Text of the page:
Make small changes – Get big results

By Food, Health, Meditation, movement

 

“People can achieve remarkable changes in their lives one small step at a time. The day-to-day choices you make influence whether you maintain vitality as you age or develop life-shortening illnesses and disabling conditions like heart disease, diabetes, high blood pressure, and stroke.”
Edward M. Phillips, Director of the Institute of Lifestyle Medicine, Harvard Medical School.

With small changes to your daily routine, you can achieve lasting, dramatic results. Some of us know what we have to do to improve our health… but still, we don’t take action. Why is this? A special health report from Harvard Medical School explains why.

The study showed that it took on average 66 days for an action to become automatic (a habit). This is a good point to remember when adopting a new behaviour – it doesn’t happen overnight.

 

 

Below are the 7 tips from Edward Phillip’s article ‘Simple Changes, Big Rewards: A Practical, Easy Guide for Healthy, Happy Living’ (2010):

 

–  Dream BIG: this is inspiring to those around you!

–  Break big dreams into smaller steps towards success: bite off manageable chunks

–  Understand why you should or shouldn’t make a change: what is holding you back?

–  Commit yourself: make written/verbal promises to friends/family or publicly (there’s nothing like a public Facebook declaration to help you stick to your goals!)

–  Give yourself a medal: health changes are often incremental so celebrate your small successes along the way! * Tip: download the app ‘attaboy!!’ for a little confidence boost.

–  Learn from the past: when things don’t work as planned take a moment to think about why… then congratulate yourself for having taken that step in the first place.

–  Be thankful for what you’ve done: even if you don’t quite reach your goal – give yourself a pat on the back because you attempted it and that means you’re on the road to change.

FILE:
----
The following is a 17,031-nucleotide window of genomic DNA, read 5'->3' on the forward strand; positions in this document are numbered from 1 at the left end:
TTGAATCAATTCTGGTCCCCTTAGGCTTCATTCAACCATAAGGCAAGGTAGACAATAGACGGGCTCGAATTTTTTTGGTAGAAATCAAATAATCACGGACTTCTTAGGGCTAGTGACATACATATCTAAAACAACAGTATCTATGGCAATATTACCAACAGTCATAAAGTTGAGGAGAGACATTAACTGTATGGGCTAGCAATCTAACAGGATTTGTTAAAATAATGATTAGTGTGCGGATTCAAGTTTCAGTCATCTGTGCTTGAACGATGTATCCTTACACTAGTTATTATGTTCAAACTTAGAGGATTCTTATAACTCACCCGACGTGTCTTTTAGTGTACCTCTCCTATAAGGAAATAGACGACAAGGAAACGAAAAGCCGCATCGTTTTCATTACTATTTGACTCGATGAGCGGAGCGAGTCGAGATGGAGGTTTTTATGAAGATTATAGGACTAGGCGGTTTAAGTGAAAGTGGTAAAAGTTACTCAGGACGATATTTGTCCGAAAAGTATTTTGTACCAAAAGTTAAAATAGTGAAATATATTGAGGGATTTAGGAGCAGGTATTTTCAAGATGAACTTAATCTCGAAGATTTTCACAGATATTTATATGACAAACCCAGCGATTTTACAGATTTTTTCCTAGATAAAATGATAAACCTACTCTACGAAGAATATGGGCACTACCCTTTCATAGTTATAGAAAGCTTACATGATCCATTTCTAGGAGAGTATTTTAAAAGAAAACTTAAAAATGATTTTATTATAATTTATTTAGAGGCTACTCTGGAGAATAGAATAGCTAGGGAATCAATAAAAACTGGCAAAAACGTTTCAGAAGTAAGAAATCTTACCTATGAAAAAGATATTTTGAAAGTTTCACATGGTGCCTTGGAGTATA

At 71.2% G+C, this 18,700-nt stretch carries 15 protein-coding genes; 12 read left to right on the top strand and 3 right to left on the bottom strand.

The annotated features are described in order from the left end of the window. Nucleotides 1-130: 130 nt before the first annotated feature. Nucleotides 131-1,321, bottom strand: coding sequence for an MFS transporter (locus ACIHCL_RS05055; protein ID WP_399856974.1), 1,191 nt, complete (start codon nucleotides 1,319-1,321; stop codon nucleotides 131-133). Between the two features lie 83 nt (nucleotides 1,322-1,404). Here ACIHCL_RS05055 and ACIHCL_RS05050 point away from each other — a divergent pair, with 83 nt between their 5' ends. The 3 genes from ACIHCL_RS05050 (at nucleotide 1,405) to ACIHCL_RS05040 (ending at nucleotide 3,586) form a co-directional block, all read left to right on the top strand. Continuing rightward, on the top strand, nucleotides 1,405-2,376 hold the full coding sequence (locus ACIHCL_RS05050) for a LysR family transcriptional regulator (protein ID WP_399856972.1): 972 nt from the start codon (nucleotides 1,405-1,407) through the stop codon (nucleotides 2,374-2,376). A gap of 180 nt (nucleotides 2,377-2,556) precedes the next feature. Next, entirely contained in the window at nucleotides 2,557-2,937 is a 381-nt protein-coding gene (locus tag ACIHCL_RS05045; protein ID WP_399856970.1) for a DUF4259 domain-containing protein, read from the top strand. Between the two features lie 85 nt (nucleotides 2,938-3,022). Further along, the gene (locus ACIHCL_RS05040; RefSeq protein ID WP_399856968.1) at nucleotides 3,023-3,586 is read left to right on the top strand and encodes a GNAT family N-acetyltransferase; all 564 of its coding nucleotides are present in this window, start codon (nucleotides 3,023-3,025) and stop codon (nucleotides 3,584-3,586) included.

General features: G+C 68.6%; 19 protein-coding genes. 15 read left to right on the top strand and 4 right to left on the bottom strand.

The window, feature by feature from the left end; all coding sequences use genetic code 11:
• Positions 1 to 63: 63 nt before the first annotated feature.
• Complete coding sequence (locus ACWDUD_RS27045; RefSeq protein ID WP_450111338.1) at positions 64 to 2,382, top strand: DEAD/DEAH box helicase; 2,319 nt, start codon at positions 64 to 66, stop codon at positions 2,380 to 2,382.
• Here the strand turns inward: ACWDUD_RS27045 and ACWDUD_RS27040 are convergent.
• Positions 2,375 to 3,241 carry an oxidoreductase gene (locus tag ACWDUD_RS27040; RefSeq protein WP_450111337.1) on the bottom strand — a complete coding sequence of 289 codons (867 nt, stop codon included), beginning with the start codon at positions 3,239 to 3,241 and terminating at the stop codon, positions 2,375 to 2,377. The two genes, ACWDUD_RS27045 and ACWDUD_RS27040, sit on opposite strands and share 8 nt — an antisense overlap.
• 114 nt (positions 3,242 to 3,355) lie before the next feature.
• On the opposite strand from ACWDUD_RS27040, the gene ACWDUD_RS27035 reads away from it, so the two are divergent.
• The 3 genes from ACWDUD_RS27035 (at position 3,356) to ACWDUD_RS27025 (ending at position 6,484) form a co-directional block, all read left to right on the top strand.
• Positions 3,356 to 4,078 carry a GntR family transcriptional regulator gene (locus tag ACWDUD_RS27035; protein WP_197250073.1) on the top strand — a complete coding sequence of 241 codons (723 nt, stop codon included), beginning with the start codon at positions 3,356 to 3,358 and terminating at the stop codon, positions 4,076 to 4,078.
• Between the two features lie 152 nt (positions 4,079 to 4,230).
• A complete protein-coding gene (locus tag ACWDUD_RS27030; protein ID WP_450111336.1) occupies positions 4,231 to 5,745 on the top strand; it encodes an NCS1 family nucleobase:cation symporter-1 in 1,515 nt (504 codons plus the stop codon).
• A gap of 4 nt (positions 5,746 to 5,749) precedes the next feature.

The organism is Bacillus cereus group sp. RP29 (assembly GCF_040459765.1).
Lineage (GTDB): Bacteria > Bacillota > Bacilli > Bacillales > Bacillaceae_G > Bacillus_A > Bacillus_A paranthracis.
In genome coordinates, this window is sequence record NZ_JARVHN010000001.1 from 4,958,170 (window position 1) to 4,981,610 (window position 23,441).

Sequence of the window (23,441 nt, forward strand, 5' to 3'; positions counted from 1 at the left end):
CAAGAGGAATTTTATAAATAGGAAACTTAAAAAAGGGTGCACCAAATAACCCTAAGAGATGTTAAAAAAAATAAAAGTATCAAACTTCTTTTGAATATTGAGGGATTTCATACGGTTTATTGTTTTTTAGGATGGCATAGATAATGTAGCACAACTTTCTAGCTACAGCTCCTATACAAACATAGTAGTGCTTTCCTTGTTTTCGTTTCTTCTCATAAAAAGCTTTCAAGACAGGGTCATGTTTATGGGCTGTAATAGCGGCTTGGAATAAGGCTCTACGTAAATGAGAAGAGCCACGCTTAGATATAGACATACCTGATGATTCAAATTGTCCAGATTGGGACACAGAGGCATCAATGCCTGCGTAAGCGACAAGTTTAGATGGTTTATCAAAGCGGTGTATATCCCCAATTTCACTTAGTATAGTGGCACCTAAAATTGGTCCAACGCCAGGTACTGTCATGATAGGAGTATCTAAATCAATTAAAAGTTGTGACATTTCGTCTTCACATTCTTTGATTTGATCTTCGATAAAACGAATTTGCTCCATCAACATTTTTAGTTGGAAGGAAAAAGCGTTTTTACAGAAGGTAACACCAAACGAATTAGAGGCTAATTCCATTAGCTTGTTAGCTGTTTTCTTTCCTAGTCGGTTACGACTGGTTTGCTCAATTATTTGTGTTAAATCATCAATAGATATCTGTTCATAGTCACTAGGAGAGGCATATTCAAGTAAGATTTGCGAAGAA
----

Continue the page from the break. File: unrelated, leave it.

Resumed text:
What happens when you hit a wall, run off course, fall off that wagon?

 

 These suggestions will point you in the right direction:

–  Always have a plan: don’t rely on ‘winging it’, have an action plan and stick to it.

–  Set off at a reasonable pace: Avoid injuries by going at a careful pace and slowly implementing new exercise.

–  Envision a happy outcome: rather than a mantra of “I must meditate everyday” (which, lets face it, could lead to disappointment if you fall off course). Instead, look at things through a positive frame:  “meditating everyday makes me feel calmer”

–  Expect lapses: embrace them as part of the process!

–  Live in the grey zone: Throw away ‘all or nothing’ thinking – don’t let little slip ups snowball. So, if you  eat that piece of chocolate cake, or forget to pack a healthy lunch, just reframe your thinking to simply ‘begin again’ right away, don’t view it as a hall pass to overeat for the rest of the day.

–  Accept full responsibility for making the change: remember that you are the only one who can really motivate ‘you’, so be your own cheerleader… it’s up to you.

 

Enjoy the process and stay positive. Focus on the things you’ve achieved and the progress you make along the way.

 

 

You’ve got this!